Pileated woodpecker. (Pixabay image)

Column: Birds contribute to health of Shuswap forests

Shuswap Outdoors/Hank Shelley

With this mild winter and little snow, it’s a wonderful time for that daily – or occasional – walk in the many parks and trails we have in the city and surrounding locations. Canoe walking trails and Coyote Park to name two.

One interesting aspect of hooking up with nature is the bird life you may find – from the water ouzel (dipper) bouncing from rock to rock, picking up insects along a creek, to the ratta-tat of the pileated woodpecker. It’s a large bird, black with red crest and cap. It is of the Picidae family, and is unique with its zygodactyl feet, meaning two toes front, two toes back. It can move up and down a tree quickly, catching bugs.

Related: Column: Where have all the game animals gone?

The bird helps to rid trees of invading and present insects. Its tongue can reach three times the length of its bill, with a barb for searching out and probing cavities for insects.

The chips of cedar and old spruce wood litter the ground when the bird ravages a tree for grubs and insects. It is a keystone species in our forests, affecting several other species, including song birds, small mammals and wood ducks who use the woodpeckers’ large cavities in old trees for nesting. Another two tiny birds play a large part in keeping our forests healthy. Studies show that the chickadee and nuthatch help to increase growth in forest trees, by keeping beetles, caterpillars, ants and aphids from the tree branches.

Related: Column: Strange encounters of conservation officers

The study also showed that having the birds present disrupts the activity of ant and aphid colonies which feed on plant tissue, known as phloem-sap, that carries nutrient through the tree. By removing the insects from pine forests, the birds change the chemical flavour or terpenes, thus reducing attack by beetles, porcupines and squirrels.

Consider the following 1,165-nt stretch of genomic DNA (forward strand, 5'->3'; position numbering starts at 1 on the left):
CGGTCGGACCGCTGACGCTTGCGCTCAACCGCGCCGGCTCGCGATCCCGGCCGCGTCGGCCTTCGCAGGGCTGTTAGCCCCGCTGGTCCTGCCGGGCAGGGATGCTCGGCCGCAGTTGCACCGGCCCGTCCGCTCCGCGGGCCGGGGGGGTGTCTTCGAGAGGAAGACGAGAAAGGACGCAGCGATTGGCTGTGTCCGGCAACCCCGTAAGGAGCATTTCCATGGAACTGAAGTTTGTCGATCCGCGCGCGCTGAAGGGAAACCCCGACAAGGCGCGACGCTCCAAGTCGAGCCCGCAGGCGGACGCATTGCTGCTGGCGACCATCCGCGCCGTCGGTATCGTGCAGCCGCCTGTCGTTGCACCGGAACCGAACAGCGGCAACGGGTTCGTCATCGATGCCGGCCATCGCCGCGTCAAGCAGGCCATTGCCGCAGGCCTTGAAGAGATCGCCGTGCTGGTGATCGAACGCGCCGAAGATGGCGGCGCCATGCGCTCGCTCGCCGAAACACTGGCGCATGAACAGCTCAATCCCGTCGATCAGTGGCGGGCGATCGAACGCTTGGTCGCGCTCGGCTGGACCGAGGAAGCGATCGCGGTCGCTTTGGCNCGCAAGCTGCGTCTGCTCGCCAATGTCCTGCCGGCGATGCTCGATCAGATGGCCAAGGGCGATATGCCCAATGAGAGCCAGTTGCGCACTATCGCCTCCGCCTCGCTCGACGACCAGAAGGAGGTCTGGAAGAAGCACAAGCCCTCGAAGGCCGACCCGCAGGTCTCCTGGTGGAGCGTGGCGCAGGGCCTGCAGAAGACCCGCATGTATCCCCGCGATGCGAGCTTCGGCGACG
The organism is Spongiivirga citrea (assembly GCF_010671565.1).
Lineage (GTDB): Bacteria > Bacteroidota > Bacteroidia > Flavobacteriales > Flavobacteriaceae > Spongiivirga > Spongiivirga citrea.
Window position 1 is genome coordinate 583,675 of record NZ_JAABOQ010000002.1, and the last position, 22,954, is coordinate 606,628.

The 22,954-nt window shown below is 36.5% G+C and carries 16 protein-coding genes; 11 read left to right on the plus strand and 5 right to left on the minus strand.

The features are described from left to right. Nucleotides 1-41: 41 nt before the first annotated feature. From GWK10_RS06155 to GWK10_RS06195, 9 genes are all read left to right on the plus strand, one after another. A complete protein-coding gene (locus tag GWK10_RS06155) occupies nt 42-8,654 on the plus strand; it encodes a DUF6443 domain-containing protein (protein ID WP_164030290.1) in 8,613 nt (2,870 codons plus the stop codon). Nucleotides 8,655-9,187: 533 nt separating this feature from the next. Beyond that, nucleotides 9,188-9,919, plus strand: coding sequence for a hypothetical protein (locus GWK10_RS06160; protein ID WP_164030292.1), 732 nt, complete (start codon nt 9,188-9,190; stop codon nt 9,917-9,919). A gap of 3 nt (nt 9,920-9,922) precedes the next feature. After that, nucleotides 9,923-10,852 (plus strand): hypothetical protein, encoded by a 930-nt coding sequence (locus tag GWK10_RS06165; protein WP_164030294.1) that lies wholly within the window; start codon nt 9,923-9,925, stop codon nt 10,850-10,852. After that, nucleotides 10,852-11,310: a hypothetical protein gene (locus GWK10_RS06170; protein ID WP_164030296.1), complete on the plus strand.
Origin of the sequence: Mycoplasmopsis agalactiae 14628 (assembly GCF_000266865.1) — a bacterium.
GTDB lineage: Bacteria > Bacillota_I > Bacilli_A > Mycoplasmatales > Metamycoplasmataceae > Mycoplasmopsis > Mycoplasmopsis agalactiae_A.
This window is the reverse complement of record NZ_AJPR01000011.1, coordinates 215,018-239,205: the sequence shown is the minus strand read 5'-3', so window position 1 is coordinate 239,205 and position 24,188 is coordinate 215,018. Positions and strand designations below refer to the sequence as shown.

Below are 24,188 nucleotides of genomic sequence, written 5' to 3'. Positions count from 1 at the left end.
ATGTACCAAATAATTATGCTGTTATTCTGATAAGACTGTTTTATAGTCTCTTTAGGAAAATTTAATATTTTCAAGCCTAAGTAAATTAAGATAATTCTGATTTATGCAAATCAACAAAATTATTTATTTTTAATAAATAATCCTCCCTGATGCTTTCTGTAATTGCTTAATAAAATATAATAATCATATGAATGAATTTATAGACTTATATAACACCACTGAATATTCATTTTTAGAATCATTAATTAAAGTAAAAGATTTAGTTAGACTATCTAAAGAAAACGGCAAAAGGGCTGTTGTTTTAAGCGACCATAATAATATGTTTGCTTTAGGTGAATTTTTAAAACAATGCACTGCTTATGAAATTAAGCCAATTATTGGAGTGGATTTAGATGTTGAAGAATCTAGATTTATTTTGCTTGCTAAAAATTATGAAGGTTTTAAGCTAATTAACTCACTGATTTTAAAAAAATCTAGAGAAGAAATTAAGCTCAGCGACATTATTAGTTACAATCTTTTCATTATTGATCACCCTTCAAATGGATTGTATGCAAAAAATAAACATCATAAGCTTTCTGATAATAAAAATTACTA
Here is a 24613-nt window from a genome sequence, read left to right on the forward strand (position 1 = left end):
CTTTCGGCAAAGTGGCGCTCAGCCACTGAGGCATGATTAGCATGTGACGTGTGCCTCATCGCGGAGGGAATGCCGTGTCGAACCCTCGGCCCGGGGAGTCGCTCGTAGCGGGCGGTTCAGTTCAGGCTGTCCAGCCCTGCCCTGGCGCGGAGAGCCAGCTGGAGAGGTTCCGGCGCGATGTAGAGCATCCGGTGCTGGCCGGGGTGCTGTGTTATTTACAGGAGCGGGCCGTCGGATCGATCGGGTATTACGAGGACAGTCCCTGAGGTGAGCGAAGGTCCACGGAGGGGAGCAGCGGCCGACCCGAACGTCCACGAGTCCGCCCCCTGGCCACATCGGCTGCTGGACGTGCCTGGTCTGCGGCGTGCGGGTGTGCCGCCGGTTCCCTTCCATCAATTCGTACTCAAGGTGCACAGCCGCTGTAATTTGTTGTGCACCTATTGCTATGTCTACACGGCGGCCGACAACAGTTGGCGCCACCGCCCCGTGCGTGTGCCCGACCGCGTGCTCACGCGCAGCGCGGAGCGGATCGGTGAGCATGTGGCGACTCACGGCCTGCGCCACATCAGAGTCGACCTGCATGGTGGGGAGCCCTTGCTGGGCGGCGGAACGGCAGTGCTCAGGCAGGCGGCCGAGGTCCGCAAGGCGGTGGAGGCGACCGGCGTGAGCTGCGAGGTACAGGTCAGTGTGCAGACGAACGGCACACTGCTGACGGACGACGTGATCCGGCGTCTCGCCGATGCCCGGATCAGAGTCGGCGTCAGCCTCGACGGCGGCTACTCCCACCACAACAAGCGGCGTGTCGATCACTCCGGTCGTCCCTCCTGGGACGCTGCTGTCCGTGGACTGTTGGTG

Take along a bird book of native birds of B.C. when you’re walking. Many residents already have a love of bird watching in our area, which I believe had 76 species counted in the annual bird count. A casual walk in the woods is not only invigorating but gives a better understanding of how birds play a large part in keeping our trees healthy.


@SalmonArm
newsroom@saobserver.net

Like us on Facebook and follow us on Twitter

Just Posted

BC SPCA investigates Okanagan woman with prior animal abuse convictions

BC SPCA is investigating a property near Vernon

Kelowna man in wheelchair following police-involved shooting

“Shots were fired by police and the male was transported to the hospital with serious injuries.”

Alberta’s oil-by-rail plan a worry for Shuswap mayor

High volume of train traffic already an environmental/public safety concern

Snowplow accident leads to power surge, small claims decision

Tribunal rules Salmon Arm resident not entitled to additional compensation

Intentionally-set fire damages Scotch Creek building

Men help extinguish blaze by kicking snow on it

Sell regulated heroin to curb B.C.’s overdose problem: report

B.C. Centre on Substance Use points to organized crime and money-laundering as contributing factors

Poll: More voters believe Canada doing worse under Trudeau government

22 per cent believed the country is doing better and 27 per cent said things are the same

Concert intended to help audience let go of stress and be happy

Northern Lights Chamber Choir celebrates 10 years of singing together

HBC shuttering Home Outfitters across Canada

North America’s oldest retailer is revamping its various stores to improve profitability

Man wanted for sex trafficking, confinement may be heading to B.C.

Kevin Myrthil, 26, is also accused of assault on a 19-year-old woman at an Edmonton hotel

Bursaries available for trades students at Okanagan College

“With this bursary, we want women to know that there is a place for you in this industry and a place for you to excel.”

A mother’s warning: Man follows Peachland teen to her home from Kelowna

The teen’s mother is warning others about the incident

Kelowna RCMP urge hit and run driver to turn themselves in

An alleged hit and run occured late Feb. 18

B.C. Speaker Darryl Plecas resumes battle with suspended staff

Committee meets at B.C. legislature to consider new allegations

Most Read